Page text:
On Sat, Mar 13, 1999 at 11:54:17AM -0600, Adam Bailey wrote:
> It's not even a matter of that. There are plenty of mailers which do not
> violate standards that have a small RAM footprint. In fact, your argument
> rather mirrors those who say it's okay to use HTML in email.
I think you've missed my point - and by the way, no, I *don't* think
my argument mirrors that of those who want to use HTML in email.
My point is screamingly simple: users who sign up for high-volume
mailing lists should ensure that they have the resources (whatever
those might be: network bandwidth, RAM, client software, etc.) to
deal with that. It's our responsibility as list managers to tell
them up front what they're getting in for, so that they can make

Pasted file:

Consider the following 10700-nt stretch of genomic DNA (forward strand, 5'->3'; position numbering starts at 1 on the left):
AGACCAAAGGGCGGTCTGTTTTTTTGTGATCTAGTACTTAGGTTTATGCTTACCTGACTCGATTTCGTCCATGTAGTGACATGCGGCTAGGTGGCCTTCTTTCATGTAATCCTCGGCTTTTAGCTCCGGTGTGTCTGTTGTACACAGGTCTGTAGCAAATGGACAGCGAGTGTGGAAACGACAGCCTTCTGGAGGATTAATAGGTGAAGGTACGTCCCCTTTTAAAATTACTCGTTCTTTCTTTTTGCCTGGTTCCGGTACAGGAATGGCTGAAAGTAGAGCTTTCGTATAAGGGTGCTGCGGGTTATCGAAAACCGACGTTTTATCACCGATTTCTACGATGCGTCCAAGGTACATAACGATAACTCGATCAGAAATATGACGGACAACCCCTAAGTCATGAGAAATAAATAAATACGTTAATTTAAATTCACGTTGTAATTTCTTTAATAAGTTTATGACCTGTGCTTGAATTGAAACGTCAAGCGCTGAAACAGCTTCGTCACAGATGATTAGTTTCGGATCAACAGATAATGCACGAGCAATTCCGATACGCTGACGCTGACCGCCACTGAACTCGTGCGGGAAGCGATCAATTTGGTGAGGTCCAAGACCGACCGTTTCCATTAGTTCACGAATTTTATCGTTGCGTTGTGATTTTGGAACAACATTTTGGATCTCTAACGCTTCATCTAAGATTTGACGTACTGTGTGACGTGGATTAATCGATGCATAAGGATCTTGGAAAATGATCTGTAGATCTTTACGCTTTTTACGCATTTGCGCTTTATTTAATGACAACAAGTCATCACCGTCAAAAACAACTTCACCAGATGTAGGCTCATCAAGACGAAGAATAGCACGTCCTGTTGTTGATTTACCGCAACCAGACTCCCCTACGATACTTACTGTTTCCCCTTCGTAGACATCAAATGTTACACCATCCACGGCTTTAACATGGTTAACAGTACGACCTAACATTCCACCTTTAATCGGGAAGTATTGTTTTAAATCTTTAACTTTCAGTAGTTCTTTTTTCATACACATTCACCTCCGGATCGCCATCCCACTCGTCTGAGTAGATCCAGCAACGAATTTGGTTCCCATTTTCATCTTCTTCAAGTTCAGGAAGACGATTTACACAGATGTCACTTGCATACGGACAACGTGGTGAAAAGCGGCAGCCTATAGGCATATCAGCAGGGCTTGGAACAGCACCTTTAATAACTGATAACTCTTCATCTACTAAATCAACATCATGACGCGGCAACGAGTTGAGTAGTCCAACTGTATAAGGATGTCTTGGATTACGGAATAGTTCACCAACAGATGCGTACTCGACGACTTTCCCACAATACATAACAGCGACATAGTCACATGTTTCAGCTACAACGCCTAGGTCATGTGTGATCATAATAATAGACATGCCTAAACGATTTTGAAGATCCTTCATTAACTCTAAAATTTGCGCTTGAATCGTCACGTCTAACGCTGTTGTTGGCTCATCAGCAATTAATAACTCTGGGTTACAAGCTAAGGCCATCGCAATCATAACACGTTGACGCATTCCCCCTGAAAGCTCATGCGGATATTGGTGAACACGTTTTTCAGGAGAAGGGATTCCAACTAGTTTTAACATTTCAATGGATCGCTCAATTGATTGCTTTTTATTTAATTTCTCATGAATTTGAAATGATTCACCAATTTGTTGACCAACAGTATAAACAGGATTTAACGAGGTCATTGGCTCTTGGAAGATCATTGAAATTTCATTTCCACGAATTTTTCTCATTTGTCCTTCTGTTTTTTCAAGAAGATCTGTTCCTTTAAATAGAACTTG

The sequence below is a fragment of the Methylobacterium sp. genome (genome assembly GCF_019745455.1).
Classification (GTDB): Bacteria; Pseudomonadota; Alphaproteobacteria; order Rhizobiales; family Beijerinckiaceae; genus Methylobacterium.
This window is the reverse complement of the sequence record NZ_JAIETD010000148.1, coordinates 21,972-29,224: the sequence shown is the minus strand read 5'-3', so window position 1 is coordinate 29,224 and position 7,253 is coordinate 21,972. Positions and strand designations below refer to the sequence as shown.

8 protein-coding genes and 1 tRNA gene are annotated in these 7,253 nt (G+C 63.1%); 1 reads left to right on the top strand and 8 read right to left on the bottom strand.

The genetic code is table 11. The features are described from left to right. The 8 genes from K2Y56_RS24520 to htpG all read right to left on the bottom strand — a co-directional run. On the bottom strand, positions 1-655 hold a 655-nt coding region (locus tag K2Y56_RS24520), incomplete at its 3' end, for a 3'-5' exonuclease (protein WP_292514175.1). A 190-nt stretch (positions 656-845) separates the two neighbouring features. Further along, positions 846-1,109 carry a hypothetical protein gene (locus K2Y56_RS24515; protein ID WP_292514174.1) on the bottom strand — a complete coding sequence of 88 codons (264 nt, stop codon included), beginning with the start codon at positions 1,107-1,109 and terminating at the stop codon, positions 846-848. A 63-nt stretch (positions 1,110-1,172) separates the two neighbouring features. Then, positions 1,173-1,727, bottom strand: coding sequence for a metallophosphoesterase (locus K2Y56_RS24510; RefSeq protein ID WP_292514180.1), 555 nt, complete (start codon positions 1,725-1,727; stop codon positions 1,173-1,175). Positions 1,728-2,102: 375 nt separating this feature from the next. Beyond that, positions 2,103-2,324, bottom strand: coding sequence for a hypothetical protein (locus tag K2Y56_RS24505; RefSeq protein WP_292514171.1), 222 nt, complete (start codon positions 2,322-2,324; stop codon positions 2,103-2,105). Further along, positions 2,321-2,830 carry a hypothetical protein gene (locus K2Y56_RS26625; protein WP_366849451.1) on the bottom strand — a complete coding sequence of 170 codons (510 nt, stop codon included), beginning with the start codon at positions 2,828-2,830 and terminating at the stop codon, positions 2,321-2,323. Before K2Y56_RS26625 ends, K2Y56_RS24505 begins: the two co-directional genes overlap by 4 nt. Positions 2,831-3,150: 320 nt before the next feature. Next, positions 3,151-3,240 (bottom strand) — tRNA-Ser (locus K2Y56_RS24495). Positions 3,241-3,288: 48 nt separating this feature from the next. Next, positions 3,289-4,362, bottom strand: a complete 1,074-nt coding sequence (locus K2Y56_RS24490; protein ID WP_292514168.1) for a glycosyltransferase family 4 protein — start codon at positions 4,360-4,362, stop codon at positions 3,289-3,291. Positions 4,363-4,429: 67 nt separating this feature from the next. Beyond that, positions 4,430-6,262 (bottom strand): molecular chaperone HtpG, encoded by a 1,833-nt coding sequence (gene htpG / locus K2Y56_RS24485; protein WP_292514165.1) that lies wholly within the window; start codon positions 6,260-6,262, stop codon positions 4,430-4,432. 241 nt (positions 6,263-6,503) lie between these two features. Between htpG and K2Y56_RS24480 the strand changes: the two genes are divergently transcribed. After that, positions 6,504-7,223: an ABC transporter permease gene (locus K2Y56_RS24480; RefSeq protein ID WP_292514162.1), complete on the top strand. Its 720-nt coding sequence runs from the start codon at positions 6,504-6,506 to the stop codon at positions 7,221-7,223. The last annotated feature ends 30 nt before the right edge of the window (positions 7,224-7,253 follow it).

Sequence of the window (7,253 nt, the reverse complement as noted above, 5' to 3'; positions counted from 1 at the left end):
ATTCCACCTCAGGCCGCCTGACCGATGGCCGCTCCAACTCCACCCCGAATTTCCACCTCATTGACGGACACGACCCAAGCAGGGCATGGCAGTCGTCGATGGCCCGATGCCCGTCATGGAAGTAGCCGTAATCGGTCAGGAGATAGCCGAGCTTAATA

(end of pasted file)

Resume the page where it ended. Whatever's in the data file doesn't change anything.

a responsible and informed decision about whether to sign up or not;
but it is not our responsibility to solve their problems if they
make the wrong decision.
Further, it's each end-user's responsibility to figure out that if they
sign up for, say, 100 mailing lists, that they ought to have the
resources on hand to cope with that without demanding that 100
list admins change their way of doing things to accomodate them.
This is not to say that list managers can't choose to accomodate
these sorts of users -- some have and will decide to try to assist
these users, for varying reasons. In Karen's case, it's in part
because she feels that the return for her efforts could greatly
outweight the cost of those efforts. That's fine.
However, the fact that she's going "above and beyond" does not create
in me any sense of obligation to do the same.